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To Voters in the 2016 Election
Tuesday, 2016 September 27 - 11:34 pm
I've posted in three parts on Facebook, but these are thoughts that I want to make public. I'll probably repost all of this multiple times in the run-up to election day.

To the Gary Johnson supporters on my Facebook wall: please stop it. I beg you. He's not going to win. He's only going to steal votes and play spoiler, and that means that the candidate you like the LEAST might become President. Sure, you'll get to sit there and claim it wasn't your fault that the country went down in flames, but in fact, it pretty much would be... because your vote might have tipped the results in the crucial state that tipped the electoral college.

"None of the above" is not going to be President. It will be Trump or Clinton, and we have to make a choice of which one it's going to be. Maybe you find those choices distasteful, but it's a false equivalency to say that both candidates are equally bad in equally the same ways. One of them is worse for you and worse for the country, and I think you know that. And also, voting for Gary Johnson isn't going to "send a message" or "disrupt the system" or any such nonsense, any more than it did in 2012 (do you remember that Gary Johnson ran, and lost, in that year too?), or any more than voting for Bob Barr did in 2008 (do you even recognize that name?)

The more relevant event is when Ralph Nader's 97,488 votes in Florida in 2000 probably cost Al Gore the election and put George W. Bush into office. Did that tear down the two-party system? Did that send a lasting message to the major parties? No, it just put the Republican party into power and gave us one of the worst Presidents in history. If that happens again, I will blame YOU.

To the Trump supporters on my Facebook wall (there aren't many of you, and you've probably already unfollowed me during this political season, but...) please know this. Even without considering policy or qualifications or experience, it absolutely pains me to know that you support him to be the President of our great nation.

It's the racism, mostly, that I find personally offensive. It's the misogyny that makes me cringe for all the amazing and powerful women that I know. It's the bullying that makes me sad for the weak and underprivileged people in this country. And as a person who's worked hard all my life to be informed and educated, it's infuriating that Trump claims to be an expert in things that he clearly knows very little about.

Your support for Trump means that you condone all of these things that are hurtful and offensive to me. I try not to judge people personally based on their political viewpoints, but this goes beyond politics. If you stand for a person that represents racism and misogyny and bullying and ignorance, then it feels like a deliberate and personal offense towards me and everything I believe in. And that makes it very hard for me to maintain respect for you.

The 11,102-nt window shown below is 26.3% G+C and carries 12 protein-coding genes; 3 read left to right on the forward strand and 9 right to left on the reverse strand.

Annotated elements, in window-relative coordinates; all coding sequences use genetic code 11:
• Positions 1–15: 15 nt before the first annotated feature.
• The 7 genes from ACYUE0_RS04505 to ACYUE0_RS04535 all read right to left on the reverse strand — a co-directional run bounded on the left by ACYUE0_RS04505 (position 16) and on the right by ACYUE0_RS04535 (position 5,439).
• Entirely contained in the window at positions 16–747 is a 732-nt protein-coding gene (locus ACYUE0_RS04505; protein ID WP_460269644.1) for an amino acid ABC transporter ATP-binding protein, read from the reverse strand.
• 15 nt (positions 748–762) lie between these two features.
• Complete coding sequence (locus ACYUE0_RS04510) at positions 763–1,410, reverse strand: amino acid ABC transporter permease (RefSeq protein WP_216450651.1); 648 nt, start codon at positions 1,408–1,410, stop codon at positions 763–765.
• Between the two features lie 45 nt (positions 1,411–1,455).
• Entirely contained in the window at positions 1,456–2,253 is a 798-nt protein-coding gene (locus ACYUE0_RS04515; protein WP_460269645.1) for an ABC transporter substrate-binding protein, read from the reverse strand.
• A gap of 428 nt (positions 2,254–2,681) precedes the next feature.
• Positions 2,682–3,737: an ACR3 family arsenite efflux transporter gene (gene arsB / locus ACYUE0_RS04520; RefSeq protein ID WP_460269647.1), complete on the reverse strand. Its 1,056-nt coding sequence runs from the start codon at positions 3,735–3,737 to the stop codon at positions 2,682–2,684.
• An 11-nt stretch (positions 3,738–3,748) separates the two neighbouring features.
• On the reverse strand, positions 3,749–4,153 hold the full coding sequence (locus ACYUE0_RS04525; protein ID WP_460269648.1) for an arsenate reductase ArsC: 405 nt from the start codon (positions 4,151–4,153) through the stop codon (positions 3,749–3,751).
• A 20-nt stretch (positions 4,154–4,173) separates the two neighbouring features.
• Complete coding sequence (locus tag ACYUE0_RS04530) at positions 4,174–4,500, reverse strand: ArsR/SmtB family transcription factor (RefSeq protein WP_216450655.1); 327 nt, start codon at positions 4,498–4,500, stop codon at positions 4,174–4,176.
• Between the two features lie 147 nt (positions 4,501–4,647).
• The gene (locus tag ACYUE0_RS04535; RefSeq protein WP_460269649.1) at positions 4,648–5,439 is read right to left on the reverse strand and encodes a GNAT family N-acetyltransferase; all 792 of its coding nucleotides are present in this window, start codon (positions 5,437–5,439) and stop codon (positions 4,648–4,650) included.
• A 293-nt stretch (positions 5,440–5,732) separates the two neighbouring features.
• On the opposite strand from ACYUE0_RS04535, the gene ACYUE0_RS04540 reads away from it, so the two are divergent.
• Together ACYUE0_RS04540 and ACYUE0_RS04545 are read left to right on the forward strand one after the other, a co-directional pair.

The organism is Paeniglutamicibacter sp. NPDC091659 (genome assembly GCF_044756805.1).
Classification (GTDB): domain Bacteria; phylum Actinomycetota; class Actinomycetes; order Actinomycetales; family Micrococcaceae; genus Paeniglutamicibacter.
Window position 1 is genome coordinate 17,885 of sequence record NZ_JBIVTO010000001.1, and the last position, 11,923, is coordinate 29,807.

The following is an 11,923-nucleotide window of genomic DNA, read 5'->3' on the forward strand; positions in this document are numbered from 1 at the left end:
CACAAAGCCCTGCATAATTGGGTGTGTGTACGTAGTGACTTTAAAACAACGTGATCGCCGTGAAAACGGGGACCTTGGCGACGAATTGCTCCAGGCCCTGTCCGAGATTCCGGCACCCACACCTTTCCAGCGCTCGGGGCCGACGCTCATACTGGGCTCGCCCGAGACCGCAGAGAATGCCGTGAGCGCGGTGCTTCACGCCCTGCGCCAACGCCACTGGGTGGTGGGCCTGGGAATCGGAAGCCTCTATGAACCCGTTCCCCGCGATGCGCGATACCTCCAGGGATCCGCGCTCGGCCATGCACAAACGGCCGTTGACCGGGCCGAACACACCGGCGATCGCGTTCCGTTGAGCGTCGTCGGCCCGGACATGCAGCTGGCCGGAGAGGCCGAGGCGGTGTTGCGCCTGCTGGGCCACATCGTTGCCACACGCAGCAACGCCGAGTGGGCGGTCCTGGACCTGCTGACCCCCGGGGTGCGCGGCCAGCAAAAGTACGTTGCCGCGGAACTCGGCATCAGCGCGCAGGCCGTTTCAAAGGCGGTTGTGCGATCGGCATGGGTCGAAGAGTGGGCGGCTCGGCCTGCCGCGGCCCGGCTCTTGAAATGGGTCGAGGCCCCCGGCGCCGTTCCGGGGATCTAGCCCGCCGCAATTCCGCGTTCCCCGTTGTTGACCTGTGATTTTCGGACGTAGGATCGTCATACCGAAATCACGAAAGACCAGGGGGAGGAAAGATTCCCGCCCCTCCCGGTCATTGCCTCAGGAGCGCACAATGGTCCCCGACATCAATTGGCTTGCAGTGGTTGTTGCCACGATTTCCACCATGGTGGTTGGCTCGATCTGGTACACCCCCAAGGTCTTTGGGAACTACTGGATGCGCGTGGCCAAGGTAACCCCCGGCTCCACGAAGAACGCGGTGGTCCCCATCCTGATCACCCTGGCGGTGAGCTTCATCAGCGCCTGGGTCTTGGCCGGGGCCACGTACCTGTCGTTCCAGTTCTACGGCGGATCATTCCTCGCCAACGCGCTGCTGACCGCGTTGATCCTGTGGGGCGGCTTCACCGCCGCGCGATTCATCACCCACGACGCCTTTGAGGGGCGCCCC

Now, if you're just posting your pro-Trump stuff on your own wall, then I'm taking advantage of Facebook's "unfollow" feature so that I don't end up angry with you. But if you start decide you need to post some kind of anti-Hillary or pro-Trump stuff on my wall or my wife's wall, it's doubtful we can remain friends.

To the Hillary Clinton supporters on my Facebook wall: Hey. I'm glad you're on board. I'm with her, and I'm with you. Here's the thing, though: now is the time to speak up and state publicly what you believe in. I know that it's not exactly cool to support Hillary openly. You might be like me, treading carefully among lots of people who say crazy things like "Hillary is a liar and a warmonger", "I've always been a libertarian", or "Trump just speaks the truth". You want to avoid offending people or starting an argument. You don't want your house vandalized because you put a Hillary yard sign out. I get it. I feel the same worries.

But we've gotten to a point where your words, or your silence, might make a difference in this election. Yesterday I might have reached a Trump supporter by telling her how hurtful his racism was to me. Today I talked to a millennial and might have convinced him that the things he's always heard about Benghazi and about emails don't represent the real truth. So you see, you don't have to wear a Hillary t-shirt, and you don't have to stand on a soapbox and preach. But you can talk to your friends who might still be undecided or convincible.

Be open, thoughtful, and compassionate. Most people aren't deliberately evil. But maybe they don't have all the facts, or maybe they don't fully realize the consequences of their vote. And maybe it will be your sincerity and civility that helps them understand your viewpoint. There's still hope for this country. We can reject hate. We can have civil discourse and rational disagreement. And most of all, we can be stronger together.

Election day is Tuesday, November 8th. Vote.
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Posted by Ken in: politics

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